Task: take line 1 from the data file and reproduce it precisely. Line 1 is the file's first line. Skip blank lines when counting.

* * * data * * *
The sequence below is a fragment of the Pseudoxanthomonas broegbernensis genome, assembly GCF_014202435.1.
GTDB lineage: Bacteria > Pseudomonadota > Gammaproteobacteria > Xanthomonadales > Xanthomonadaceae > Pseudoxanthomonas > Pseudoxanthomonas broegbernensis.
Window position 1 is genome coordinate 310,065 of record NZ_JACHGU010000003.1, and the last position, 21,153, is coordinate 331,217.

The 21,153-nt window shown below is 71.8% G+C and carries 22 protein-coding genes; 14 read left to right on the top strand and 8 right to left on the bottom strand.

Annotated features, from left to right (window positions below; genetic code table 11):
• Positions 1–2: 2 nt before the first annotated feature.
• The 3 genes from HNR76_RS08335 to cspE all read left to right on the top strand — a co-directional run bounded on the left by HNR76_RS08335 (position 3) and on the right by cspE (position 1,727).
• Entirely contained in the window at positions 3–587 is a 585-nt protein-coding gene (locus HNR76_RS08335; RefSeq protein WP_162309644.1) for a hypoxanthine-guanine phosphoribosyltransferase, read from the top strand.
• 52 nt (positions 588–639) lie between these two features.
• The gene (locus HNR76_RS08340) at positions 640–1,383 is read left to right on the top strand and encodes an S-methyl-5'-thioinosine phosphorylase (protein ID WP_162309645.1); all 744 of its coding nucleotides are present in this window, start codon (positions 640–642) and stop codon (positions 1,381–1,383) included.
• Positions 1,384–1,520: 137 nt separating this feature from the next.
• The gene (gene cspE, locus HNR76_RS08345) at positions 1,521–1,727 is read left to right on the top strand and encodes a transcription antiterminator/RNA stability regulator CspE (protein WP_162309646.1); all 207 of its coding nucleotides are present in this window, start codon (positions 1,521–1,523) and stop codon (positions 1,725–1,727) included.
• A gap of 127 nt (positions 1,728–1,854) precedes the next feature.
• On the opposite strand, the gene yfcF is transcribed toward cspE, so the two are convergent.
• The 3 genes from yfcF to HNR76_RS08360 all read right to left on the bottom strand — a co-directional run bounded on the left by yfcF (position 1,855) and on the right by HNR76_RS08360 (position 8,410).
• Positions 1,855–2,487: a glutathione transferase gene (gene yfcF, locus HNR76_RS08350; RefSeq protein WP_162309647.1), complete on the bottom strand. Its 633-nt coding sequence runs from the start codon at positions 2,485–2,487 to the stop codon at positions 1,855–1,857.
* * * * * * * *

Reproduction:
The sequence below is a fragment of the Pseudoxanthomonas broegbernensis genome, assembly GCF_014202435.1.